Brown/gray mold, also called “bud mold” or “stem mold” is a systemic fungus that rots buds from the inside out. The best way to prevent it is to keep the plants from getting rained on during flowering phase and to provide extensive dry airflow. Once mold is identified in a bud, remove and discard the infested part and harvest the adjacent bud to limit the spread.

Harvest and storage
The rule of thumb is that when most of the pistils (commonly known as “hairs” for their appearance) on the flower clusters (“buds”) have turned from white to brown, it is time to harvest. If possible, have an experienced friend take a look and give you harvest advice, or check online.

To harvest, cut the branches, remove all the large leaves by hand or with a scissors and hang the branches in a cool, dry place with plenty of airflow but minimal heat. There is an art to proper curing and it takes some experience to get it right. The main mistakes are drying too fast with too much heat, which causes the buds to crumble, and drying too slowly, which can cause mold. A cool, dry (not damp and moldy!) basement with a small fan blowing on a string full of branches is ideal unless you want to invest in specialized climate control equipment like commercial growers do.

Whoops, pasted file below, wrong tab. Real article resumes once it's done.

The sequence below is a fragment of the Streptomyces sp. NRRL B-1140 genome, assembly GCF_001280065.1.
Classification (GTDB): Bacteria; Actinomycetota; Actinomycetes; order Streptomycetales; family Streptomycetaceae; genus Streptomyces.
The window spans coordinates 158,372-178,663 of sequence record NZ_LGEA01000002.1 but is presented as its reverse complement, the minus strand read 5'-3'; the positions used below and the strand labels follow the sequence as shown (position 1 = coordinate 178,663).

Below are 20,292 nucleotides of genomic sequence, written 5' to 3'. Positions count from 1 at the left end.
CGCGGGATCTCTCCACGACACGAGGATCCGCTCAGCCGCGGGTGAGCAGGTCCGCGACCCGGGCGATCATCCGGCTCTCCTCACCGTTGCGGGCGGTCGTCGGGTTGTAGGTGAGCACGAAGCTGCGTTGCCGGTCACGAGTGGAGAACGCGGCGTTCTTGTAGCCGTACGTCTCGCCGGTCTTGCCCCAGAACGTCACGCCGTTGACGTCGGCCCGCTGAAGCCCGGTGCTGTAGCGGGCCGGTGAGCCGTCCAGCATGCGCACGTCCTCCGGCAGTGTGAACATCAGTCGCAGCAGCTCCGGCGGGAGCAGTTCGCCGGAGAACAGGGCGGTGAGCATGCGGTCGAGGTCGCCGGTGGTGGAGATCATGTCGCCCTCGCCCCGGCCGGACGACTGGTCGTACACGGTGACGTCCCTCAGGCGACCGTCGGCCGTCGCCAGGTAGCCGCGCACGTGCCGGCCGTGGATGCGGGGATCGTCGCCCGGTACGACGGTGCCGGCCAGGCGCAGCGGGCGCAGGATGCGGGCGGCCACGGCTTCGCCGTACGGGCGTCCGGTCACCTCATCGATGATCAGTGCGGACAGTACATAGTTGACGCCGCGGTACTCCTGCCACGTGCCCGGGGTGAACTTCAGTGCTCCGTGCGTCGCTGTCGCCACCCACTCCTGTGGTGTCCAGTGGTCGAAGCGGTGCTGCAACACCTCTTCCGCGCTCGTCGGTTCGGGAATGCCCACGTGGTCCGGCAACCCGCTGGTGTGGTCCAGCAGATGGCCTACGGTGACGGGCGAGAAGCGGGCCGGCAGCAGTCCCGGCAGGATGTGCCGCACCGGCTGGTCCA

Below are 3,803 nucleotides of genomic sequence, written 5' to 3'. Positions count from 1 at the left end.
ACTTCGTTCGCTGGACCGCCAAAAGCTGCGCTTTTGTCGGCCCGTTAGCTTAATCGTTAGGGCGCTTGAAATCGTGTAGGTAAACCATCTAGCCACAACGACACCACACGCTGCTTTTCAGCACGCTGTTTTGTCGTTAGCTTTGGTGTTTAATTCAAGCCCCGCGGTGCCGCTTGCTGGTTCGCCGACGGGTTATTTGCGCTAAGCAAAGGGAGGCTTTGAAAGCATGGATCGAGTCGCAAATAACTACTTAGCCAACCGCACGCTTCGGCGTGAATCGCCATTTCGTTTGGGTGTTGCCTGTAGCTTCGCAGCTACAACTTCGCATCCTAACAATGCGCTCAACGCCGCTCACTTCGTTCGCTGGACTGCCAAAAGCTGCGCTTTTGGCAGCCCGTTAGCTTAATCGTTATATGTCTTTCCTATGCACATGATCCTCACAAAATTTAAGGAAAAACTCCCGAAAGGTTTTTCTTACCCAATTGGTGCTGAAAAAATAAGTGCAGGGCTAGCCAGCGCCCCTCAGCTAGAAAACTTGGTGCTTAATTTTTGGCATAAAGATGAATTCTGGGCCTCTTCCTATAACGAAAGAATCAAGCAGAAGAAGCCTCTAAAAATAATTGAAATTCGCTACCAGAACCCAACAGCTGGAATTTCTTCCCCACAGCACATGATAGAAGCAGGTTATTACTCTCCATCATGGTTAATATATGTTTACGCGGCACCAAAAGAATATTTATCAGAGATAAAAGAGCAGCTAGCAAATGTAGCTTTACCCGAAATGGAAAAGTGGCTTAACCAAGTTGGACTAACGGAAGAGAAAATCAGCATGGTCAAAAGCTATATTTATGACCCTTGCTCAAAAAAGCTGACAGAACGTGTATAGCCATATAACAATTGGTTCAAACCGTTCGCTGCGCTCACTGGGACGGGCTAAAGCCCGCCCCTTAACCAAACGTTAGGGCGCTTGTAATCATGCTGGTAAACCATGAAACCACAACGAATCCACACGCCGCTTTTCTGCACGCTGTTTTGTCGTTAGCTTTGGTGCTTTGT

The proper dryness is when the buds are dry, but not crispy to the touch. A good rule of thumb is to bend the stems below the flowers. If the stems snap but don’t break clean through, the flowers are probably about the right dryness. If the stems merely bend, let the cannabis dry some more. If the stems snap clean through into separate pieces, the flowers are probably too dry. If needed, they can be placed in a slightly more humid environment briefly to rehydrate so they don’t crumble when handled.

Once the proper dryness is reached, clip the buds off the stems and store in a cool, dry place. Glass jars in a closet are perfect. Be sure to check the moisture levels regularly to avoid mold.

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Note: we would like to add links to competent online how-to resources for first-time growers (there is A LOT of BS out there!). If you have suggestions, please let us know via email to [email protected]m
Happy growing!

2022 COVID-19 update. We take the pandemic seriously and ask that you take precautions while visiting and traveling. All nursery staff are vaccinated and the nursery is open-air, so there is a very low risk of transmission. To be on the safe side, we ask that you maintain a minimum of 6′ or greater distance from employees and other customers and be aware that many of our customers use cannabis for medical reasons and may be more vulnerable to infection from any virus. If you want to wear a mask but don’t have one, we have paper ones we can give you. If you’re more comfortable around nursery staff with masks, we can put one on when serving you.
More info here.

Weed Plant Seed To Harvest

Article written by

Dipak Hemraj Head of Research and Education

Dipak Hemraj is a published author, grower, product maker, and Leafwell’s resident cannabis expert. From botany & horticulture to culture and economics, he wishes to help educate the public on why cannabis is medicine (or a “pharmacy in a plant”) and how it can be used to treat a plethora of health problems. Dipak wants to unlock the power of the plant, and see if there are specific cannabinoid-terpene-flavonoid profiles suitable for different conditions.